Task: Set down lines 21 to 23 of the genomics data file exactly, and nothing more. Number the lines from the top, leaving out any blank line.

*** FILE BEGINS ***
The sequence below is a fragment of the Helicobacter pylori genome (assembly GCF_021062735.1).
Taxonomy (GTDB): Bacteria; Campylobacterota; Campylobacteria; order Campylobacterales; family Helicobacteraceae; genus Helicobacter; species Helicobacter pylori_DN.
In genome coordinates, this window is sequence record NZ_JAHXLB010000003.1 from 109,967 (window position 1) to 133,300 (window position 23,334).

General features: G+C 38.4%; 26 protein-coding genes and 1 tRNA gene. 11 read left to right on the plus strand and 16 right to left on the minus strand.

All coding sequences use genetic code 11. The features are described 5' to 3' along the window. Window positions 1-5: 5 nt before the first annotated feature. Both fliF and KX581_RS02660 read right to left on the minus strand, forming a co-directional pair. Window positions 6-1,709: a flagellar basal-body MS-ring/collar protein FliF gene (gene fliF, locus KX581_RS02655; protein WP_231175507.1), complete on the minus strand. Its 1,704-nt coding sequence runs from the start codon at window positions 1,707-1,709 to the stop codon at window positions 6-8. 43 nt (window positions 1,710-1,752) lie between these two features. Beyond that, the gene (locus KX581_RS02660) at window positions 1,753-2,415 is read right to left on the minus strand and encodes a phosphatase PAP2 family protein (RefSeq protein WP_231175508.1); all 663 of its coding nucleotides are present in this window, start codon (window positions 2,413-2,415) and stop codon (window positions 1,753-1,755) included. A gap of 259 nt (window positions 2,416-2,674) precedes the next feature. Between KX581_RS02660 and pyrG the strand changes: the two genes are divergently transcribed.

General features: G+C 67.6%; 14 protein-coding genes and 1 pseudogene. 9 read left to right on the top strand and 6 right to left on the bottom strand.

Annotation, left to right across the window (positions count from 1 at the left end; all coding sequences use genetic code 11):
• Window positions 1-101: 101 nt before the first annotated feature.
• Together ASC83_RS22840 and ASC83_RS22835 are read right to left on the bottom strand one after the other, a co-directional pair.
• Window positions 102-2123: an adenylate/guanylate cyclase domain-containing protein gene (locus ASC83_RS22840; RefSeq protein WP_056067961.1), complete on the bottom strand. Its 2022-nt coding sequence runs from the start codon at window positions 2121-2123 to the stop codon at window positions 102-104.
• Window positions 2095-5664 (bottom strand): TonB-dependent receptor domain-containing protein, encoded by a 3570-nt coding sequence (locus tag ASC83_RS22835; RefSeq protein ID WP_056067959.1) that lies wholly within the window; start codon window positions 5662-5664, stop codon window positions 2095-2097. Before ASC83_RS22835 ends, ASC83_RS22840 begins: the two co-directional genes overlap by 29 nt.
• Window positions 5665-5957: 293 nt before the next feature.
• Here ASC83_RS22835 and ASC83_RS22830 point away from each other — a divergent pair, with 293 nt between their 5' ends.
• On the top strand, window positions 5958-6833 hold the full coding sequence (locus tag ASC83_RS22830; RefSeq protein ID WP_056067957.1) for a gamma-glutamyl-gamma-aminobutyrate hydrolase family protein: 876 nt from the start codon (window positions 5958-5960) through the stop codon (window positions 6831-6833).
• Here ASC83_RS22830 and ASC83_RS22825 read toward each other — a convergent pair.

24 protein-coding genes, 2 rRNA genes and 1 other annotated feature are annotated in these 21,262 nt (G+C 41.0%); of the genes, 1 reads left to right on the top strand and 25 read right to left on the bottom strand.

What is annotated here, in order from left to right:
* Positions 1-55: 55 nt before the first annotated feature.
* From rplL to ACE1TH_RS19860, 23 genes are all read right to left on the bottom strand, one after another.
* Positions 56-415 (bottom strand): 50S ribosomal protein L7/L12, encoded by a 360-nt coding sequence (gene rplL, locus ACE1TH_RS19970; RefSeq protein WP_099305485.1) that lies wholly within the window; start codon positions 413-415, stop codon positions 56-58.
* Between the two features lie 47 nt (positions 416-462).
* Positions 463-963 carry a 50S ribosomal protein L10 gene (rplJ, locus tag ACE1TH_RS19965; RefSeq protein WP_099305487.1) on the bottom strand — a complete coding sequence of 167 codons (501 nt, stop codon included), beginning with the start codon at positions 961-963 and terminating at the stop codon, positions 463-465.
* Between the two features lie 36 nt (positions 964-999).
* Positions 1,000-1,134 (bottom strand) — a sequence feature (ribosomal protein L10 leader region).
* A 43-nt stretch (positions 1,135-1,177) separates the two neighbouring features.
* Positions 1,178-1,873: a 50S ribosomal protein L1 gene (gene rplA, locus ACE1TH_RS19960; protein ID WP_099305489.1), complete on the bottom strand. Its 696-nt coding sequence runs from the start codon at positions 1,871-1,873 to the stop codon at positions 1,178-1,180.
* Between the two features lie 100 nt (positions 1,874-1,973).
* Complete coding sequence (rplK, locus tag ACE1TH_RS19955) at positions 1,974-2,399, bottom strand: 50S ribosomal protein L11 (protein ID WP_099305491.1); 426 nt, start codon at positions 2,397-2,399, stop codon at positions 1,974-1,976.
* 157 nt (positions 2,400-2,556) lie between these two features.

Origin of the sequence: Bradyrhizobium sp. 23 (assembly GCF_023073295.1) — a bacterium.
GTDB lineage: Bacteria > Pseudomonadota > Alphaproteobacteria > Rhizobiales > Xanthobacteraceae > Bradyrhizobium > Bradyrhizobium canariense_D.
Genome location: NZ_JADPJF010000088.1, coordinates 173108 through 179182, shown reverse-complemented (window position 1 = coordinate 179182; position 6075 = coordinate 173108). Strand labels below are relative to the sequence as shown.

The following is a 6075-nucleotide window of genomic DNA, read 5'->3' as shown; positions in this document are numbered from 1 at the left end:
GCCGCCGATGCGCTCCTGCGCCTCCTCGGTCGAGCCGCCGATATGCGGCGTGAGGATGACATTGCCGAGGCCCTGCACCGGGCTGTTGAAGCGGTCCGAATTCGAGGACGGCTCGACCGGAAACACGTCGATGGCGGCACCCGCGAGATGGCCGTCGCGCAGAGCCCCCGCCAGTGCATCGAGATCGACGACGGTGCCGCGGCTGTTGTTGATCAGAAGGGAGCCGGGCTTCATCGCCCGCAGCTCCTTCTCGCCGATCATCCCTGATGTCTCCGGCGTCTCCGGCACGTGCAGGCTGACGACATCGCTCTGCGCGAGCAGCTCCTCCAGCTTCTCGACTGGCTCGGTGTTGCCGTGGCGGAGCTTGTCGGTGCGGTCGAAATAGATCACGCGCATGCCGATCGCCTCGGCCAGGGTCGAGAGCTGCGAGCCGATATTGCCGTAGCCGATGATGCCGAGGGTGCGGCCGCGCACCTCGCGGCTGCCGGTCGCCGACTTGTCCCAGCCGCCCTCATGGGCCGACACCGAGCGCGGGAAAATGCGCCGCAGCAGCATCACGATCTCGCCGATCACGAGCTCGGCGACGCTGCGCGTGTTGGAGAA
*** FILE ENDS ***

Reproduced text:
* Between the two features lie 47 nt (positions 416-462).
* Positions 463-963 carry a 50S ribosomal protein L10 gene (rplJ, locus tag ACE1TH_RS19965; RefSeq protein WP_099305487.1) on the bottom strand — a complete coding sequence of 167 codons (501 nt, stop codon included), beginning with the start codon at positions 961-963 and terminating at the stop codon, positions 463-465.
* Between the two features lie 36 nt (positions 964-999).